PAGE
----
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TitleSurficial geology, Woodburn Lake, Nunavut, NTS 56-E
AuthorGeological Survey of Canada
SourceGeological Survey of Canada, Canadian Geoscience Map 330, 2018, 1 sheet, (Open Access)
LinksSurficial geology map collection
LinksCollection de données de géologie de surface
PublisherNatural Resources Canada
EditionSurficial data model v.2.3 conversion
Maps1 map
Map Info.surficial geology, surficial deposits and features, 1:250,000
ProjectionUniversal Transverse Mercator Projection, UTM zone 15 (NAD83)
Mediaon-line; digital
RelatedThis publication is related to Thomas, R D; Dyke, A S; (1981). Surficial geology, Woodburn Lake, District of Keewatin, Geological Survey of Canada, Preliminary Map no. 3-1981
File formatreadme
File formatpdf (Adobe® Reader®); rtf; gdb (ESRI® ArcGIS(TM) v.10.x); shp (ESRI® ArcGIS(TM) v.10.x); xml (ESRI® ArcGIS(TM) v.10.x); mxd (ESRI® ArcGIS(TM) v.10.x)
AreaWoodburn Lake
Lat/Long WENS -96.0000 -94.0000 66.0000 65.0000
Subjectssurficial geology/geomorphology; postglacial deposits; flood plains; terraces; beach deposits; littoral deposits; glacial deposits; glacial features; glacial landforms; glaciofluvial deposits; ice contact deposits; deltaic deposits; hummocks; eskers; kames; fans; tills; lag deposits; moraines; kettles; meltwater channels; flow trajectories; paleocurrents; drumlinoids; crag and tail; glacial striations; ice flow; ice movement directions; raised beaches; shoreline changes; clays; silts; sands; gravels; boulders; drillholes; nearshore deposits; diamicton; Phanerozoic; Cenozoic; Quaternary
Illustrationslocation maps; index maps
ProgramGEM2: Geo-mapping for Energy and Minerals, Rae Province Project Management
Released2018 05 31
AbstractThis new surficial geology map product represents the conversion of Map 3-1981 (Thomas and Dyke, 1981) and its legend, using the Geological Survey of Canada's Surficial Data Model (SDM version 2.3) (Deblonde et al., 2017). All geoscience knowledge and information from Map 3-1981 that conformed to the current SDM were maintained during the conversion process. Supplementary, limited legacy information was added to complement the converted geoscience data. This consists of glacial striations from Wright (1967) and additional striations and field data from Utting and MacMartin (2004) and McMartin et al. (2013); these are identified in the accompanying geodatabase. The purpose of converting legacy map data to a common science language and common legend is to enable and facilitate the efficient digital compilation, interpretation, management, and dissemination of geological map information in a structured and consistent manner. This provides an effective knowledge-management tool designed around a geodatabase that can expand, following the type of information to appear on new surficial geology maps.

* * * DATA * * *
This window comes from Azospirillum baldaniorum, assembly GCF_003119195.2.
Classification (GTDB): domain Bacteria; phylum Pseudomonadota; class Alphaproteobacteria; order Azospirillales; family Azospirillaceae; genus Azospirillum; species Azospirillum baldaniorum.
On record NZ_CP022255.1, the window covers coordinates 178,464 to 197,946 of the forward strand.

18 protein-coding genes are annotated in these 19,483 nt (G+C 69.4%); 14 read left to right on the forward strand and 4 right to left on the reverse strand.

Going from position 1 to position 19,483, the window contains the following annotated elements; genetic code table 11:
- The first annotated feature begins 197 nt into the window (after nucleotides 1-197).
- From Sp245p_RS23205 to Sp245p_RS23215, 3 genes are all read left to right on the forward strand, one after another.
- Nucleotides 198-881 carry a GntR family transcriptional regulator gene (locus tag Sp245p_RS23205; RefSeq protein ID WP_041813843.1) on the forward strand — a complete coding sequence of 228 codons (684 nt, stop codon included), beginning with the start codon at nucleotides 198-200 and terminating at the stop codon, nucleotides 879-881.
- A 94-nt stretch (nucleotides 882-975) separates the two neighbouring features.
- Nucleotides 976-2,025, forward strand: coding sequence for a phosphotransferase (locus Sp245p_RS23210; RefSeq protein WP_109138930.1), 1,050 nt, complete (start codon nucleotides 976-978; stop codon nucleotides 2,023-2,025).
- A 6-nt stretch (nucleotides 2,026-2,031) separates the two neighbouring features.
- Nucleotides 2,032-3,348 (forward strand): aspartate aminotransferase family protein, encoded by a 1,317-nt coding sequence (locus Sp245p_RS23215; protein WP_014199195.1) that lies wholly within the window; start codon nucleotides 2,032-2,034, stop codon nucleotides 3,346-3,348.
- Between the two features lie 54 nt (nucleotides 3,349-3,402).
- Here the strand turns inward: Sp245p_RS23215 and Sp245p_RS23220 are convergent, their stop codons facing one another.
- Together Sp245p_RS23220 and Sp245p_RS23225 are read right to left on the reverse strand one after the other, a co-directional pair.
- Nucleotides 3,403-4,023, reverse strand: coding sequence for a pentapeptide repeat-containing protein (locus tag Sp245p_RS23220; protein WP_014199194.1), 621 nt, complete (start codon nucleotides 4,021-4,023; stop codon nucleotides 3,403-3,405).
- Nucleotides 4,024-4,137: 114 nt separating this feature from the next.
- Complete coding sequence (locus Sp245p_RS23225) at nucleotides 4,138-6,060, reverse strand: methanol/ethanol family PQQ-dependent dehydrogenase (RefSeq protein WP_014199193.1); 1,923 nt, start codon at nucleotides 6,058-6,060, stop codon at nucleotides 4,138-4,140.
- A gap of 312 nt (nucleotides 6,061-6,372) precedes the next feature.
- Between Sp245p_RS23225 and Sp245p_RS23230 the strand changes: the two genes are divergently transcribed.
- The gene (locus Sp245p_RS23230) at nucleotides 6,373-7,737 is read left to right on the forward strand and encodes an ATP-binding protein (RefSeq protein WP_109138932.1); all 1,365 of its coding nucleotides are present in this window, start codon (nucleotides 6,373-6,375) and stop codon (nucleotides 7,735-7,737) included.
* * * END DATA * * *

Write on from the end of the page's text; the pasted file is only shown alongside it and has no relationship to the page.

Summary(Plain Language Summary, not published)
The map identifies surficial materials and associated landforms left by the retreat of the last glaciers. The surficial geology is based on aerial photograph interpretation, field work and limited legacy fieldwork. This work provides new geological knowledge and improves our understanding of the distribution, nature and glacial history of surficial materials. It contributes to resource assessments and effective land use management.